Not in labor force. . . . . . . . . . . . . . . . . . . . . . . . . . . . . . . . . . . . . . . . . . . . . . . . . . . . . . . .

5,912
3,484
58.9
3,130
52.9
354
10.2
2,428

5,770
3,243
56.2
2,958
51.3
285
8.8
2,527

5,311
3,100
58.4
2,791
52.5
309
10.0
2,211

5,196
2,877
55.4
2,641
50.8
236
8.2
2,318

601
384
63.9
339
56.4
45
11.7
217

574
365
63.6
316
55.1
49
13.4
209

NONVETERANS, 18 years and over
Civilian noninstitutional population. . . . . . . . . . . . . . . . . . . . . . . . . . . . . . . . . . . . . . . . .
Civilian labor force. . . . . . . . . . . . . . . . . . . . . . . . . . . . . . . . . . . . . . . . . . . . . . . . . . . . . . .
Participation rate. . . . . . . . . . . . . . . . . . . . . . . . . . . . . . . . . . . . . . . . . . . . . . . . . . . . . .
Employed. . . . . . . . . . . . . . . . . . . . . . . . . . . . . . . . . . . . . . . . . . . . . . . . . . . . . . . . . . . . . .
Employment-population ratio. . . . . . . . . . . . . . . . . . . . . . . . . . . . . . . . . . . . . . . .
Unemployed. . . . . . . . . . . . . . . . . . . . . . . . . . . . . . . . . . . . . . . . . . . . . . . . . . . . . . . . . . .
Unemployment rate. . . . . . . . . . . . . . . . . . . . . . . . . . . . . . . . . . . . . . . . . . . . . . . . .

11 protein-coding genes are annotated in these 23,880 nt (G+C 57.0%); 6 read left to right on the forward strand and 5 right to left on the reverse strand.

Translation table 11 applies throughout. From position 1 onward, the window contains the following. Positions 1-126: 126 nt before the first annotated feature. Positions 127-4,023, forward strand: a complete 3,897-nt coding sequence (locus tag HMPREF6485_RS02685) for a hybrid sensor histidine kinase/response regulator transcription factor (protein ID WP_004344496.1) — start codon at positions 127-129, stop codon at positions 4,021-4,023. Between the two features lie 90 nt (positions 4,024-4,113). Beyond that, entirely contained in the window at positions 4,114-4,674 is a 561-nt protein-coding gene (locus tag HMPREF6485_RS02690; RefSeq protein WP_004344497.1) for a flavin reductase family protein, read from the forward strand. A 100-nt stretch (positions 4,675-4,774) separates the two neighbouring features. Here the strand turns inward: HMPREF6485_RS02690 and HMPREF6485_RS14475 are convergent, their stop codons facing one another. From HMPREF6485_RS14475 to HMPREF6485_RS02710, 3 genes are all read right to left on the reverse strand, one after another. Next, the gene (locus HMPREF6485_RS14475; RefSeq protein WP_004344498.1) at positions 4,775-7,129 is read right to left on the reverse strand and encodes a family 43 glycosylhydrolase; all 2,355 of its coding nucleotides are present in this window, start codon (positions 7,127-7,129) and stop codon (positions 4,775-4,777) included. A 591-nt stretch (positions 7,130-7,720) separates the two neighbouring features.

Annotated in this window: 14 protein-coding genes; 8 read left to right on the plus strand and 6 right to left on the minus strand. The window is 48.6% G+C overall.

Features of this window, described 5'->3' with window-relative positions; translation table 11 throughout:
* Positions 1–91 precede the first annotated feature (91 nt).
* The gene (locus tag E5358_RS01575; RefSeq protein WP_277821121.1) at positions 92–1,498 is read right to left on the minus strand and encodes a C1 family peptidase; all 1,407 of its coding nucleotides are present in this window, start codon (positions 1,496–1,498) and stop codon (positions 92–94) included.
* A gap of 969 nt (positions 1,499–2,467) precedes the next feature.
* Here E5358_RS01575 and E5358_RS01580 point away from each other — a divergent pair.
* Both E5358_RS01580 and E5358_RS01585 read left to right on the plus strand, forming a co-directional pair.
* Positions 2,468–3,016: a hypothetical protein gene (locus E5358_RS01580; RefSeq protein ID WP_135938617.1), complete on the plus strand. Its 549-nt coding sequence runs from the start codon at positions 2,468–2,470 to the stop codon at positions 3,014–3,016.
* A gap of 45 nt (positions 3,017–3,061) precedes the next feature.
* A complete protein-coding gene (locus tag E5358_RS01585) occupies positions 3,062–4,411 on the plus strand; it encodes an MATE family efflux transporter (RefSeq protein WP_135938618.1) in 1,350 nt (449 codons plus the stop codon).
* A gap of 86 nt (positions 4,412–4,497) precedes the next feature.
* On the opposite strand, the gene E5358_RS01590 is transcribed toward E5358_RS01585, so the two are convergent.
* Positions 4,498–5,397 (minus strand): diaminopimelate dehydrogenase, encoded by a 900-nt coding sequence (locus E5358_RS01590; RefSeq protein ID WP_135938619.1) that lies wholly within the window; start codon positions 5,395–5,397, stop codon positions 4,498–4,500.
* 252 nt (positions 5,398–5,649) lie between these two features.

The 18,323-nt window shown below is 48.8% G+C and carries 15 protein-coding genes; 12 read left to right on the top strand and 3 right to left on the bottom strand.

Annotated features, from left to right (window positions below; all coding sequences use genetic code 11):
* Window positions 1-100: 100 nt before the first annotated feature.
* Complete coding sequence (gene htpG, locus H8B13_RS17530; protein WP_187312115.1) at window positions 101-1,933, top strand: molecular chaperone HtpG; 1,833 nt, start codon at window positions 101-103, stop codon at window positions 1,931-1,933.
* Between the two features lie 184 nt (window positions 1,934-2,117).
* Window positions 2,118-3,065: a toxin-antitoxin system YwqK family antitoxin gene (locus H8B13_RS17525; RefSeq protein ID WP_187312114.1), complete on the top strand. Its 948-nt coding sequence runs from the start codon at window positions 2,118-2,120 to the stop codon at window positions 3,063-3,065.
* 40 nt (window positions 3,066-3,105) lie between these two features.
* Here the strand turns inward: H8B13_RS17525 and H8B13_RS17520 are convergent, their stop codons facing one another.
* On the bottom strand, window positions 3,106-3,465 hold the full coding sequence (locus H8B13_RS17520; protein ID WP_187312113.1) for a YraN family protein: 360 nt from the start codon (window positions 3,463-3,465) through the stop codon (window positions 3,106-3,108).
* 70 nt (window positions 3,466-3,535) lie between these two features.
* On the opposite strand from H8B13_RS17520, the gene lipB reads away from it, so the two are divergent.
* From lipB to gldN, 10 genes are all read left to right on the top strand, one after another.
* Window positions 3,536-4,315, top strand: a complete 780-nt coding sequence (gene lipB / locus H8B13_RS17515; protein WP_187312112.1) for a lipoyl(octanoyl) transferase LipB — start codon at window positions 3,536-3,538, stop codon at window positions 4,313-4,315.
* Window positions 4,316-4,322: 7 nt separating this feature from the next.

Not in labor force. . . . . . . . . . . . . . . . . . . . . . . . . . . . . . . . . . . . . . . . . . . . . . . . . . . . . . . .

206,214
140,085
67.9
126,083
61.1
14,002
10.0
66,129

208,483
140,108
67.2
127,531
61.2
12,577
9.0
68,375

89,984
70,338
78.2
61,987
68.9
8,351
11.9
19,646

91,497
70,506
77.1
63,349
69.2
7,157
10.2
20,990

116,230
69,747
60.0
64,096
55.1
5,651
8.1
46,483

116,986
69,602
59.5
64,182
54.9
5,420
7.8
47,384

NOTE: Veterans served on active duty in the U.S. Armed Forces and were not on active duty at the time of the survey. Nonveterans never served on active duty in the U.S.
Armed Forces. Veterans could have served anywhere in the world during these periods of service: Gulf War era II (September 2001-present), Gulf War era I (August 1990-August
2001), Vietnam era (August 1964-April 1975), Korean War (July 1950-January 1955), World War II (December 1941-December 1946), and other service periods (all other time